Budget Nonsense
By John D. Turner
19 Apr 2011

A long time ago, when I was much younger, more “optimistic”, and had more disposable income, my wife and I got into Amway. Like millions of Americans, the idea of having a business of our own appealed to us. And what could be better than a business we could run out of our own home, with quality products, that we could do part time? We were going to be rich!

Well, it didn’t turn out that way. Seems most of the folks we knew had had their own encounters with Amway, and were not only not interested in joining in order to make us rich, but were not interested in the products either, even at the discounted price I was willing to offer in order to make some sales. Ten years and many other multilevel companies later, we decided that we really were not cut out for the life of a salesperson and moved on to other money-losing propositions, such as insurance, real-estate, and the stock market.

OK, so my investment history hasn’t been stellar. But along the way I did learn some interesting things about sales and how it works; things that do come in handy when the doorbell rings and it’s another salesman trying to sell me a vacuum cleaner, aluminum siding, or some frozen meat off the back of their truck.

One of the things I learned, from a Zig Zigler tape was a technique called “reduction to the ridiculous.” It goes like this. I have a product I want to sell that costs $149. Now $149 is probably more than the individual I am talking to wants to pay. So how am I going to close the sale?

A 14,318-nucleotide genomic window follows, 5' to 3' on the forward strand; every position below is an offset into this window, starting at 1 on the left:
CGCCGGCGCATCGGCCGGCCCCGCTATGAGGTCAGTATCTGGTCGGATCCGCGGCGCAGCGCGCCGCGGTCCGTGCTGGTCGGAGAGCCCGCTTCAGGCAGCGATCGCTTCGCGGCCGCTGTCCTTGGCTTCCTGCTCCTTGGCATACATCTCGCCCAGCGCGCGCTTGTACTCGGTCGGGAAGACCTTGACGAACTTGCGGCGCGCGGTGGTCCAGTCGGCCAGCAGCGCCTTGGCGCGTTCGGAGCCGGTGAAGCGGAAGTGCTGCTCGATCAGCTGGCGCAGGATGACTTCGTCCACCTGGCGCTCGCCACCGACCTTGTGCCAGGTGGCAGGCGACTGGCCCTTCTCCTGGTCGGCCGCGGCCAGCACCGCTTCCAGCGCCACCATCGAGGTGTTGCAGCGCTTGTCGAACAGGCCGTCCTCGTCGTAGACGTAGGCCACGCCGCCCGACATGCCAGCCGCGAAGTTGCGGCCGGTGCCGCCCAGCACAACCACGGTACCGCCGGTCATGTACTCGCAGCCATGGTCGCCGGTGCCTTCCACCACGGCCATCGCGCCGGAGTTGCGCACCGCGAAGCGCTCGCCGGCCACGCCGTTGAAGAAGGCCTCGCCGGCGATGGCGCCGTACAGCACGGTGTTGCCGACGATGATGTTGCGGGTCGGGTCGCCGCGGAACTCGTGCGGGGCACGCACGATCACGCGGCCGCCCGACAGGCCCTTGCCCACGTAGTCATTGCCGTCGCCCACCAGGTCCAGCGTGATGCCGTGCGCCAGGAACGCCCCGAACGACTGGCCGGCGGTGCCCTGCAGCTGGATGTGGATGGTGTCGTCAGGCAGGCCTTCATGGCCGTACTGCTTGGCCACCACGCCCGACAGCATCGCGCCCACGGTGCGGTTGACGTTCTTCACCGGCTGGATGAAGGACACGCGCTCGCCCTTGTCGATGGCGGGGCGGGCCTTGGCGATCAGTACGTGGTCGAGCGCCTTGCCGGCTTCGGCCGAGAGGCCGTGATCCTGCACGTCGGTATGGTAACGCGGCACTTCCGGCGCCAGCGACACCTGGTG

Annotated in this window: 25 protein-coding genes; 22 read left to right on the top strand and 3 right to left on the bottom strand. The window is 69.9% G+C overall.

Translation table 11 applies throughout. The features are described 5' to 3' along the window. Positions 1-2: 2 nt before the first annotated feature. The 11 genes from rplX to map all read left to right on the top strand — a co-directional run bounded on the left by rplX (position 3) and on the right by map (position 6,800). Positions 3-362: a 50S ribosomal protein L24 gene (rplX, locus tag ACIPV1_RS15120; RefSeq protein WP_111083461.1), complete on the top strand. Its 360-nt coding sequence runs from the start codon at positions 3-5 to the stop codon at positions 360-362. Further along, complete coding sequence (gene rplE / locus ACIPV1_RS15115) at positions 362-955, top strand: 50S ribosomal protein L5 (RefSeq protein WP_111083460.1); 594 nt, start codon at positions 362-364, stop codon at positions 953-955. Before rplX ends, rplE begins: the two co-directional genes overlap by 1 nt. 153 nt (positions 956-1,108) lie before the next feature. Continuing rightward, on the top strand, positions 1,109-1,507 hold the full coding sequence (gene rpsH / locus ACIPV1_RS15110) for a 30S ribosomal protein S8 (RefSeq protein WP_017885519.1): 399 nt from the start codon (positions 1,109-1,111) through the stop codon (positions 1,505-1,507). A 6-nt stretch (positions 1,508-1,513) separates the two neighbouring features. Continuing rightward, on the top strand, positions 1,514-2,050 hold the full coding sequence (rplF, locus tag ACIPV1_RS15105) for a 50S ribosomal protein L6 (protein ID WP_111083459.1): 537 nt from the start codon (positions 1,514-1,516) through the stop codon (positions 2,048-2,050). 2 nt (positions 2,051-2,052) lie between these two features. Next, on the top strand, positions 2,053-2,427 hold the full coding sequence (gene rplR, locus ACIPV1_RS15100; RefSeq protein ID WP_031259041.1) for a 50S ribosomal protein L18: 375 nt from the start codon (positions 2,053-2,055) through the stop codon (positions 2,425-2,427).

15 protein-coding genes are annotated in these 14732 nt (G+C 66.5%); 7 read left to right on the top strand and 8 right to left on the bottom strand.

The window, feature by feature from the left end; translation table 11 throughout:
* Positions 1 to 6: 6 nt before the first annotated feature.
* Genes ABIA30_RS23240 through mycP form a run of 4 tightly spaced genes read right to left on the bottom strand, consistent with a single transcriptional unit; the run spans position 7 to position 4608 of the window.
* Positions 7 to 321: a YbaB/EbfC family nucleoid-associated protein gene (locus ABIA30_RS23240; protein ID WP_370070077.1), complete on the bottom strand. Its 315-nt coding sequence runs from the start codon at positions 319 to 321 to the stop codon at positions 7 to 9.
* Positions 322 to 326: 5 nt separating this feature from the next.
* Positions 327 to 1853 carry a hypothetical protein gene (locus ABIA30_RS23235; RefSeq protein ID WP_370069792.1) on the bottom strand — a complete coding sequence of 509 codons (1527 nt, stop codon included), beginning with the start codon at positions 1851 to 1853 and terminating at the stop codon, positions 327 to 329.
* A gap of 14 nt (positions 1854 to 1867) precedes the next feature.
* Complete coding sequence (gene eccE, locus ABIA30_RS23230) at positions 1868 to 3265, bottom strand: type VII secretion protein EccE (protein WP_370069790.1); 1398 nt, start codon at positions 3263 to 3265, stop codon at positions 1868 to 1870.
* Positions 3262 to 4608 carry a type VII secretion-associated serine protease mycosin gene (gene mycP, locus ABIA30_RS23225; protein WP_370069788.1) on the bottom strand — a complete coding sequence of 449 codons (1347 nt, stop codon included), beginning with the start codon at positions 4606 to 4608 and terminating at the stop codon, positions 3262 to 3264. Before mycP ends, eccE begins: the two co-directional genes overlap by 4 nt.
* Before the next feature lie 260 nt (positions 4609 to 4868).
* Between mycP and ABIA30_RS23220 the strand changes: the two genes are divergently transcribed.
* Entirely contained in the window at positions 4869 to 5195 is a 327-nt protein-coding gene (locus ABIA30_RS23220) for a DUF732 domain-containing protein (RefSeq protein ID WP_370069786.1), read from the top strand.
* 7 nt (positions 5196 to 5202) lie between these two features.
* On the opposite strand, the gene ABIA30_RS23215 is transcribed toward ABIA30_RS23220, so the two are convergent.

First, I establish that he or she is interested in the product; likely they would buy it, the only stumbling block being the price. So I point out to them that yes, $149 seems like a lot of money. But in reality, it’s only $2.87 a week. Or to put it in better perspective, it’s only about 40 cents a day; why they probably spend more than that on lunch or a soda! So for less than the cost of a soda a day, they can have this wonderful product right now!

It doesn’t always work, but you would be surprised how often it does. If you think about it, you have probably had this sales pitch used on you numerous times.

Politicians have a similar spiel. I call it “inflation to the ludicrous.” It goes like this. Take any dollar amount, say, $10 billion. Then project it over 10 years, and claim that you are going to “save” the taxpayers that amount of money. After a while, transition to only talking about the “total” amount you are going to “save”, in this case, the number is now $100 billion, and let the voter’s think you mean “savings” out of this year’s budget.